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5 Ways to Slay Corporate Social Media

corporate social presence

The good news about social sites is that they offer an abundance of creative and cost-effective marketing options for businesses of all sizes. The not-so-good news is that with so many businesses on social media today, it is becoming more of a challenge for brands to stand out. As sites such as Facebook continually adjust their algorithms, the competition to be seen on a fan’s or follower’s timeline becomes tougher. This has created a great deal of frustration for small businesses with very limited budgets. How can a small firm possibly compete against the huge companies for whom money seems to be no object?

It’s still possible; the key lies in providing value to your audience. Perhaps that seems too simplistic or obvious. You’re in business to provide value, after all, and presumably you do so via your products and/or services. That’s true, but on social media the value lies in your content. You have to offer fresh and engaging content that will entertain and inform your audience, whilst of course being consistent with your brand message. If your posts are engaging enough, people will like, share, and re-post them, thus increasing your audience and possibly your market. Here are 5 ways that even the smallest business can stand out on a variety of social sites:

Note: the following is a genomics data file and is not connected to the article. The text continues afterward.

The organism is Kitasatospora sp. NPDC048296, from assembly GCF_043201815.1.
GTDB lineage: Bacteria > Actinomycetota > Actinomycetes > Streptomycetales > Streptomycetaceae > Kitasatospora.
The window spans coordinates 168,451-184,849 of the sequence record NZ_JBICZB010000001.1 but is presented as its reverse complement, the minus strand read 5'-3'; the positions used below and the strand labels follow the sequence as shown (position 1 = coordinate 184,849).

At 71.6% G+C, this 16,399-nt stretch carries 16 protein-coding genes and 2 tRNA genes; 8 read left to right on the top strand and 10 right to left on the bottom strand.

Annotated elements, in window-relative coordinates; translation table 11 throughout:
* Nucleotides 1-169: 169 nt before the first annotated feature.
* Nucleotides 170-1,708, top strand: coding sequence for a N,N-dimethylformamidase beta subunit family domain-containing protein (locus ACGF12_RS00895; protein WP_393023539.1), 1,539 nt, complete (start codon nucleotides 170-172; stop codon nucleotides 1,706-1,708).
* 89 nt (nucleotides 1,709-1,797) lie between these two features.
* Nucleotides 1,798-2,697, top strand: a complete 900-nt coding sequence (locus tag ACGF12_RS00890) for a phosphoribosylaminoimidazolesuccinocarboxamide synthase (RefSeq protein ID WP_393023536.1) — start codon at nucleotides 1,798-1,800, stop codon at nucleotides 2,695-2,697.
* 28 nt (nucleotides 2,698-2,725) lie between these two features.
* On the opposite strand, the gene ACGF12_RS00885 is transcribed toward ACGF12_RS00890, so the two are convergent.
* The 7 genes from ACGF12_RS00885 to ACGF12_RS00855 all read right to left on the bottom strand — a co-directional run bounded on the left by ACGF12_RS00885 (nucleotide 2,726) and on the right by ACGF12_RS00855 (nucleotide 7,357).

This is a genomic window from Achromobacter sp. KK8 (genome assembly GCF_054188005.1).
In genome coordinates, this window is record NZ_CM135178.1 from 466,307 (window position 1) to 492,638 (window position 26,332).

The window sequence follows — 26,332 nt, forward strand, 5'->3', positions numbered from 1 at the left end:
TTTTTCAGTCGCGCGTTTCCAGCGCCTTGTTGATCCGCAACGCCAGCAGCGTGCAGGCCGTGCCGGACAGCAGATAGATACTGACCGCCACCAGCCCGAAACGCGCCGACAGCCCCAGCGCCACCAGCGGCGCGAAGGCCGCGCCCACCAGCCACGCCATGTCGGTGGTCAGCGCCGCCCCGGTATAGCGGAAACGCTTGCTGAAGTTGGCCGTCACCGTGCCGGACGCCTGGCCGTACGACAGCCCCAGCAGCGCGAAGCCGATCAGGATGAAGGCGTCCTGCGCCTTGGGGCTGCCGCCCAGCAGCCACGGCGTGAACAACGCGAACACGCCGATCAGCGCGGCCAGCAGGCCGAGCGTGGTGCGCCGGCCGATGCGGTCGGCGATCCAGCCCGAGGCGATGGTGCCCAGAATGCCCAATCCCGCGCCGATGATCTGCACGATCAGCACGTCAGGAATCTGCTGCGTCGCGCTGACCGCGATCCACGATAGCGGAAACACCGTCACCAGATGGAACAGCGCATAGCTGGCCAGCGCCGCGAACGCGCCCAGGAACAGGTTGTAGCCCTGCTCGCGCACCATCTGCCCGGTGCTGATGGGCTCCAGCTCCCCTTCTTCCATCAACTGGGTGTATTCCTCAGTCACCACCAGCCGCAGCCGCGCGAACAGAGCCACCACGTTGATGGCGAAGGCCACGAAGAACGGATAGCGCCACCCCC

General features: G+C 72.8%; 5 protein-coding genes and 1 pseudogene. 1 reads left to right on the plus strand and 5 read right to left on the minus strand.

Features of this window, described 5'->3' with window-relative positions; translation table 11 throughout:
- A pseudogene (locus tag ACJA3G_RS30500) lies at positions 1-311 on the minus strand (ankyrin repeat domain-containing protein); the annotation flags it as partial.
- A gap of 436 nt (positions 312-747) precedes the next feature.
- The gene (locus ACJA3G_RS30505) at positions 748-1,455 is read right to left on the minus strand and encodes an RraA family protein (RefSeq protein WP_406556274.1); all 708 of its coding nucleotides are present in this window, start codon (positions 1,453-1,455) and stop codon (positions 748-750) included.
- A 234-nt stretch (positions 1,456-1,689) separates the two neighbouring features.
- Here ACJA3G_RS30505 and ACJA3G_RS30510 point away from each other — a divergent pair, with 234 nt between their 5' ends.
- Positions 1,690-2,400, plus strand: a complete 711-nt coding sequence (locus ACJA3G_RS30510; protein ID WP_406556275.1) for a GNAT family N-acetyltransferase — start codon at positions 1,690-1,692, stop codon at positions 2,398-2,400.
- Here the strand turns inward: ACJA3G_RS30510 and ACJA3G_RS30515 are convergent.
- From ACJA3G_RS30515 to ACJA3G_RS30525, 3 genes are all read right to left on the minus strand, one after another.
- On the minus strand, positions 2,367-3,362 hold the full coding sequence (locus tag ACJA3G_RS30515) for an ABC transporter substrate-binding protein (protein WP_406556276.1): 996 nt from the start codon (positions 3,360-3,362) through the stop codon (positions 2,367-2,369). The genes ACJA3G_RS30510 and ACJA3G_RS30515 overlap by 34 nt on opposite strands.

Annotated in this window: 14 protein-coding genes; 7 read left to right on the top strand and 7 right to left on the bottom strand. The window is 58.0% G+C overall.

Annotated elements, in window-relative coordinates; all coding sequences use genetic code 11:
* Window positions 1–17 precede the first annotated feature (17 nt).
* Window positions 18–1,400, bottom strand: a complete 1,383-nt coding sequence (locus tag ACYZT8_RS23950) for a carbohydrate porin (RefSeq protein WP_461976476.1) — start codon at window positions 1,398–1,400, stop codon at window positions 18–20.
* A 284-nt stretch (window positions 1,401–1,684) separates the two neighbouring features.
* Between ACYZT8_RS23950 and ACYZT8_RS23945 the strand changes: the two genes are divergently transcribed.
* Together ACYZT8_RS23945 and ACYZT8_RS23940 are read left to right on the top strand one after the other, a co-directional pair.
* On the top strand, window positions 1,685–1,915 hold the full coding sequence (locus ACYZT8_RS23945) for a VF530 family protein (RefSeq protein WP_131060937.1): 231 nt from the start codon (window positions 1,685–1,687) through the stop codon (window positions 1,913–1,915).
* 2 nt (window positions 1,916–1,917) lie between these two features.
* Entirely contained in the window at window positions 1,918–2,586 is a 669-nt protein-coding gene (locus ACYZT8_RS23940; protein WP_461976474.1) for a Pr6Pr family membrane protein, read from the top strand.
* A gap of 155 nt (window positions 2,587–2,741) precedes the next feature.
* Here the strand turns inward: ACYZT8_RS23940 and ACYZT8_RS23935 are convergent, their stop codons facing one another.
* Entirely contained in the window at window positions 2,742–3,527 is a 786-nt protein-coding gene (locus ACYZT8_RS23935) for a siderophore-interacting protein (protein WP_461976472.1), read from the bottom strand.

1. Show your human side.

Corporate Social PresenceThe smart brands are finally waking up to the fact that social sites are social. It’s not just about telling everyone how terrific your company is. Recognise that most users who aren’t on Facebook or other social media to promote their own businesses are on it for entertainment and socialising, and they’re far more likely to engage with you if your posts entertain them and/or concern matters to which they can relate. Social sites are for showing your company’s human side ‚¬€œ in other words, for letting your hair down a little.